Stephen Brown’s hobby once put him crosswise with the rock band Dire Straits, but such are the hazards of being a bootlegger.
In the mid-1970s, Brown worked as a stage manager at a Washington, DC, venue before beginning his career as a Democratic congressional aide and oil industry lobbyist. It was the perfect spot from which to add to his growing collection of live shows, which he recorded with or without a band’s approval.
Dire Straits fell in the “without” camp.
“We don’t know where this [particular] wire goes!” Brown, 63, remembers the band’s manager swearing, refusing to allow the show to start. Brown removed the offending cord. Temporarily.
“When they weren’t looking, I plugged it back in,” he says, linking the group’s soundboard to a reel-to-reel recorder he’d hidden under the stage.
The performance is among the 27,000 hours of live shows, studio outtakes and radio broadcasts Brown has accumulated over the past four decades. His collection is cataloged on a site he created called DC Dead Tape Exchange.
Record labels have gone to great lengths to guard against piracy, the unauthorized use and distribution of copyrighted, officially released music.
Brown operates in a grayer legal area. Performances aren’t copyrighted. There are anti-bootlegging statutes, but Brown says he’s in the clear legally so long as he doesn’t sell any of the material or trade with anyone who does.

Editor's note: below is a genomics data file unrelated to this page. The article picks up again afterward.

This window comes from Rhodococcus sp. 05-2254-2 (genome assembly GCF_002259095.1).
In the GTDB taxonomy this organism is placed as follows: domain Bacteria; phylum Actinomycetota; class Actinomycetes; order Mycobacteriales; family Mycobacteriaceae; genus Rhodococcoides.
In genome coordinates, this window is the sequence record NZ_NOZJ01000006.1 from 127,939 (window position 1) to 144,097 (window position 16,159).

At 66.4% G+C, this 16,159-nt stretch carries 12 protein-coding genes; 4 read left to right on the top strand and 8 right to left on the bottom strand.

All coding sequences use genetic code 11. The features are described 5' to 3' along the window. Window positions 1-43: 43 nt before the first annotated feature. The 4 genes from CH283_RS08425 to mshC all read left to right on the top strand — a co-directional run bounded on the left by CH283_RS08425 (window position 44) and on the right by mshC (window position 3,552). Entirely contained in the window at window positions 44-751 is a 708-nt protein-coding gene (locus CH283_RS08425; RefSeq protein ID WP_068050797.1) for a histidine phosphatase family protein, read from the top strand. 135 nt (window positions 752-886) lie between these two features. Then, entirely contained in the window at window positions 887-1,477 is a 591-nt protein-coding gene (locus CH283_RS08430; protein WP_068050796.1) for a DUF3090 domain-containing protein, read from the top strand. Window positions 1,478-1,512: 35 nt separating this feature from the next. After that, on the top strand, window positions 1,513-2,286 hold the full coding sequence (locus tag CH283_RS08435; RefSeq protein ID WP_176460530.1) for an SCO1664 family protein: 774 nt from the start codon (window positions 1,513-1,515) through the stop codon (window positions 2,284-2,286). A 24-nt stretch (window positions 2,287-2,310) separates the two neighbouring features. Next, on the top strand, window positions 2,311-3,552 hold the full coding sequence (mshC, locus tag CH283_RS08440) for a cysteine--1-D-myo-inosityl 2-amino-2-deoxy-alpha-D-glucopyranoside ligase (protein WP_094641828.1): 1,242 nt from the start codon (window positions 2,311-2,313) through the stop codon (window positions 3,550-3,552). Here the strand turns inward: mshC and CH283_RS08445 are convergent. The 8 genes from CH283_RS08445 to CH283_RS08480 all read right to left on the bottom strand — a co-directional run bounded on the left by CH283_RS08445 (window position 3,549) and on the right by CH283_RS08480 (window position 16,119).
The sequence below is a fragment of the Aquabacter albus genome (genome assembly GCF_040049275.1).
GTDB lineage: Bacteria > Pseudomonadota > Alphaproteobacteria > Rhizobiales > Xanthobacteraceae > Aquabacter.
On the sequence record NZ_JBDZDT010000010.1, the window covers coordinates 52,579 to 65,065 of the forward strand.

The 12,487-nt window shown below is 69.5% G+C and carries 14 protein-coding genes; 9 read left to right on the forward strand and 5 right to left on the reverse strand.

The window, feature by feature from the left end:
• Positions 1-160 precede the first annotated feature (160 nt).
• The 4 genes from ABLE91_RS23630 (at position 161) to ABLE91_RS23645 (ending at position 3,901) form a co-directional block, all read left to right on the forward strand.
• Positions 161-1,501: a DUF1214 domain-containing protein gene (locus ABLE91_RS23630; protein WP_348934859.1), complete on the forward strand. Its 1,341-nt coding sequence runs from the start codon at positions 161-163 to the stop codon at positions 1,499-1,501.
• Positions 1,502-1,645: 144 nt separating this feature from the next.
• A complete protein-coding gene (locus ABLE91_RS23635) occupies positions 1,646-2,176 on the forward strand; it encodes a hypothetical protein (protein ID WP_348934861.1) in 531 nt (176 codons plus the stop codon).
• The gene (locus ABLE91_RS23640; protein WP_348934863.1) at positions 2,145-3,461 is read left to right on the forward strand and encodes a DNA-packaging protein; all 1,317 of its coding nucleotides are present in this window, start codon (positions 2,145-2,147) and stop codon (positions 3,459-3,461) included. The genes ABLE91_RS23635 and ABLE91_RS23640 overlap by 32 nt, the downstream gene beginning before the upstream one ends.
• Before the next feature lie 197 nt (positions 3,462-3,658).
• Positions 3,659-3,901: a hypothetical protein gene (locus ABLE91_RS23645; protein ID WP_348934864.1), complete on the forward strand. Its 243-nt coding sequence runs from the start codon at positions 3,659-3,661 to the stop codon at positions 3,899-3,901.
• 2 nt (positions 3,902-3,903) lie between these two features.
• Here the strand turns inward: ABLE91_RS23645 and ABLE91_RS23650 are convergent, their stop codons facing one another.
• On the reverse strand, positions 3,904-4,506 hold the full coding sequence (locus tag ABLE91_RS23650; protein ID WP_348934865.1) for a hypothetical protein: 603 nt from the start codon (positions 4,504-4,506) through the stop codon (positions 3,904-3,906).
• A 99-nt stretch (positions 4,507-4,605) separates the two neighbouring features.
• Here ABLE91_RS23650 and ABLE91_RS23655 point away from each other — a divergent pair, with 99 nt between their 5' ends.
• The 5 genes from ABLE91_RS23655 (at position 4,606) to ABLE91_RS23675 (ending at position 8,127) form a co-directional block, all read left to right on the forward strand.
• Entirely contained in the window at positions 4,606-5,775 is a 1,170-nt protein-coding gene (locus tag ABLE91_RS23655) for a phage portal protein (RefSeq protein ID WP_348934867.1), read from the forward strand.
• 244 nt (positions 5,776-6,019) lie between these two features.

Musicians react differently to being recorded. The Grateful Dead, whom Brown once worked for as a lobbyist, believed the notes were no longer theirs once they left their instruments.
Others, like the famously fussy Bruce Springsteen, try to prevent the practice, says Brown, who is a big fan of The Boss nevertheless.
In an age of computer-enhanced recordings, Brown says what he’s searching for authenticity. Live shows are the true test of musicianship and capture a magic that sanitized studio sessions don’t, he says.
The mischief of it all appeals too, a not-following-the-rules attitude that fits the rock n’ roll aesthetic.
Brown, who has kept his hair a little longer than the typical political professional, maintains contacts at concert halls across the country who are ready to put the plug in for him, with or without a band’s OK.
“You want to hear the stuff they don’t want you to hear,” he says.